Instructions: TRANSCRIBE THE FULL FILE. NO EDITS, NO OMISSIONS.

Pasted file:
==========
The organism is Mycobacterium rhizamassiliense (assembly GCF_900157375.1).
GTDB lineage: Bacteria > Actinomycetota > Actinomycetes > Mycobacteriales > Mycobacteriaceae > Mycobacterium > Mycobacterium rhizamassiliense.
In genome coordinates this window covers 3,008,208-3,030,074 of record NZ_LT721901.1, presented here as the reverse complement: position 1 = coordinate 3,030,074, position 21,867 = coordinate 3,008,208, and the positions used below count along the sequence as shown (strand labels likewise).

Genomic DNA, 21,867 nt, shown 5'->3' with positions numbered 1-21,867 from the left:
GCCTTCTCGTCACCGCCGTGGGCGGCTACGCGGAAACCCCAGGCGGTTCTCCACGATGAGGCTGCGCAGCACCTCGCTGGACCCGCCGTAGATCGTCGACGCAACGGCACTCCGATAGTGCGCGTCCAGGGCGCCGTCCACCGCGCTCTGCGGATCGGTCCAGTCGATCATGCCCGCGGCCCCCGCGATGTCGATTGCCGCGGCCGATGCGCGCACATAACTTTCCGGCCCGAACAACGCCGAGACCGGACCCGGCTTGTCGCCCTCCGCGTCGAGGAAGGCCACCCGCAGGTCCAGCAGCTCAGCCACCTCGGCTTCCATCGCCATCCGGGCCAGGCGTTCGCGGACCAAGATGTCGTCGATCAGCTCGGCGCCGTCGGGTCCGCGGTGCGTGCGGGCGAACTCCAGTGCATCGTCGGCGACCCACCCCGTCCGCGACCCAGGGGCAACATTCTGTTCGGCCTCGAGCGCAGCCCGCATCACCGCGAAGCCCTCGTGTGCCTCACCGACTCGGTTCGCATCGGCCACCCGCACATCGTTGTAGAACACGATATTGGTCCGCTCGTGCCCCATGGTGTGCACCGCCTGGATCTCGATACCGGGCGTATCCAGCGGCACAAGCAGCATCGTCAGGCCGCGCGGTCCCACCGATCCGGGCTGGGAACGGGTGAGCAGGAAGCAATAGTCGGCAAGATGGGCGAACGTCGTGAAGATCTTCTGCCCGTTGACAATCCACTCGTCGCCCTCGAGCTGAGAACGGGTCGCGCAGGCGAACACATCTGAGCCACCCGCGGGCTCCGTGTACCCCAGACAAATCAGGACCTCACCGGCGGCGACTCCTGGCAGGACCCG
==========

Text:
The organism is Mycobacterium rhizamassiliense (assembly GCF_900157375.1).
GTDB lineage: Bacteria > Actinomycetota > Actinomycetes > Mycobacteriales > Mycobacteriaceae > Mycobacterium > Mycobacterium rhizamassiliense.
In genome coordinates this window covers 3,008,208-3,030,074 of record NZ_LT721901.1, presented here as the reverse complement: position 1 = coordinate 3,030,074, position 21,867 = coordinate 3,008,208, and the positions used below count along the sequence as shown (strand labels likewise).

Genomic DNA, 21,867 nt, shown 5'->3' with positions numbered 1-21,867 from the left:
GCCTTCTCGTCACCGCCGTGGGCGGCTACGCGGAAACCCCAGGCGGTTCTCCACGATGAGGCTGCGCAGCACCTCGCTGGACCCGCCGTAGATCGTCGACGCAACGGCACTCCGATAGTGCGCGTCCAGGGCGCCGTCCACCGCGCTCTGCGGATCGGTCCAGTCGATCATGCCCGCGGCCCCCGCGATGTCGATTGCCGCGGCCGATGCGCGCACATAACTTTCCGGCCCGAACAACGCCGAGACCGGACCCGGCTTGTCGCCCTCCGCGTCGAGGAAGGCCACCCGCAGGTCCAGCAGCTCAGCCACCTCGGCTTCCATCGCCATCCGGGCCAGGCGTTCGCGGACCAAGATGTCGTCGATCAGCTCGGCGCCGTCGGGTCCGCGGTGCGTGCGGGCGAACTCCAGTGCATCGTCGGCGACCCACCCCGTCCGCGACCCAGGGGCAACATTCTGTTCGGCCTCGAGCGCAGCCCGCATCACCGCGAAGCCCTCGTGTGCCTCACCGACTCGGTTCGCATCGGCCACCCGCACATCGTTGTAGAACACGATATTGGTCCGCTCGTGCCCCATGGTGTGCACCGCCTGGATCTCGATACCGGGCGTATCCAGCGGCACAAGCAGCATCGTCAGGCCGCGCGGTCCCACCGATCCGGGCTGGGAACGGGTGAGCAGGAAGCAATAGTCGGCAAGATGGGCGAACGTCGTGAAGATCTTCTGCCCGTTGACAATCCACTCGTCGCCCTCGAGCTGAGAACGGGTCGCGCAGGCGAACACATCTGAGCCACCCGCGGGCTCCGTGTACCCCAGACAAATCAGGACCTCACCGGCGGCGACTCCTGGCAGGACCCG